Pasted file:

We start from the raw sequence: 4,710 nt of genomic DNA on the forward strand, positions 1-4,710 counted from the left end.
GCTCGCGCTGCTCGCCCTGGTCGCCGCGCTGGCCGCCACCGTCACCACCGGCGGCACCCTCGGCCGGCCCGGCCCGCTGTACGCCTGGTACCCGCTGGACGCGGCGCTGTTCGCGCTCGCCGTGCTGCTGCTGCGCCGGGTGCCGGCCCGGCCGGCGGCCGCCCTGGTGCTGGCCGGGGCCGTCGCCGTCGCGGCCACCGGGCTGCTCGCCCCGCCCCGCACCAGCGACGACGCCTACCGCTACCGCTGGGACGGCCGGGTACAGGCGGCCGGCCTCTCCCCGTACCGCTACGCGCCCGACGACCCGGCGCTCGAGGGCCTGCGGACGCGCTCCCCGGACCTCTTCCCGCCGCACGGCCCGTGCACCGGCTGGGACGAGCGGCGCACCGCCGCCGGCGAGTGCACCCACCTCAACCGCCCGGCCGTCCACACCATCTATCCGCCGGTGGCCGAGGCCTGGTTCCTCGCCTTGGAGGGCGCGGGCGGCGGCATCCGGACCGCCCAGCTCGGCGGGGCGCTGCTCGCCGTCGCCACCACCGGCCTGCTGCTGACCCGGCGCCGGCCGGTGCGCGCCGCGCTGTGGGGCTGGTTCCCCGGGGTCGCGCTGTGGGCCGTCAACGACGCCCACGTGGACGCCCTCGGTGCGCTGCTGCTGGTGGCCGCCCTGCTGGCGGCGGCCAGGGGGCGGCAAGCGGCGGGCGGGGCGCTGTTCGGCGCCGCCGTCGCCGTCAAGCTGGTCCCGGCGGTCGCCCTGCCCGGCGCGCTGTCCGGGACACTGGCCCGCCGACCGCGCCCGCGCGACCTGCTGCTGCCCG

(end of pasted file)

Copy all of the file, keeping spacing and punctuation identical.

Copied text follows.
We start from the raw sequence: 4,710 nt of genomic DNA on the forward strand, positions 1-4,710 counted from the left end.
GCTCGCGCTGCTCGCCCTGGTCGCCGCGCTGGCCGCCACCGTCACCACCGGCGGCACCCTCGGCCGGCCCGGCCCGCTGTACGCCTGGTACCCGCTGGACGCGGCGCTGTTCGCGCTCGCCGTGCTGCTGCTGCGCCGGGTGCCGGCCCGGCCGGCGGCCGCCCTGGTGCTGGCCGGGGCCGTCGCCGTCGCGGCCACCGGGCTGCTCGCCCCGCCCCGCACCAGCGACGACGCCTACCGCTACCGCTGGGACGGCCGGGTACAGGCGGCCGGCCTCTCCCCGTACCGCTACGCGCCCGACGACCCGGCGCTCGAGGGCCTGCGGACGCGCTCCCCGGACCTCTTCCCGCCGCACGGCCCGTGCACCGGCTGGGACGAGCGGCGCACCGCCGCCGGCGAGTGCACCCACCTCAACCGCCCGGCCGTCCACACCATCTATCCGCCGGTGGCCGAGGCCTGGTTCCTCGCCTTGGAGGGCGCGGGCGGCGGCATCCGGACCGCCCAGCTCGGCGGGGCGCTGCTCGCCGTCGCCACCACCGGCCTGCTGCTGACCCGGCGCCGGCCGGTGCGCGCCGCGCTGTGGGGCTGGTTCCCCGGGGTCGCGCTGTGGGCCGTCAACGACGCCCACGTGGACGCCCTCGGTGCGCTGCTGCTGGTGGCCGCCCTGCTGGCGGCGGCCAGGGGGCGGCAAGCGGCGGGCGGGGCGCTGTTCGGCGCCGCCGTCGCCGTCAAGCTGGTCCCGGCGGTCGCCCTGCCCGGCGCGCTGTCCGGGACACTGGCCCGCCGACCGCGCCCGCGCGACCTGCTGCTGCCCG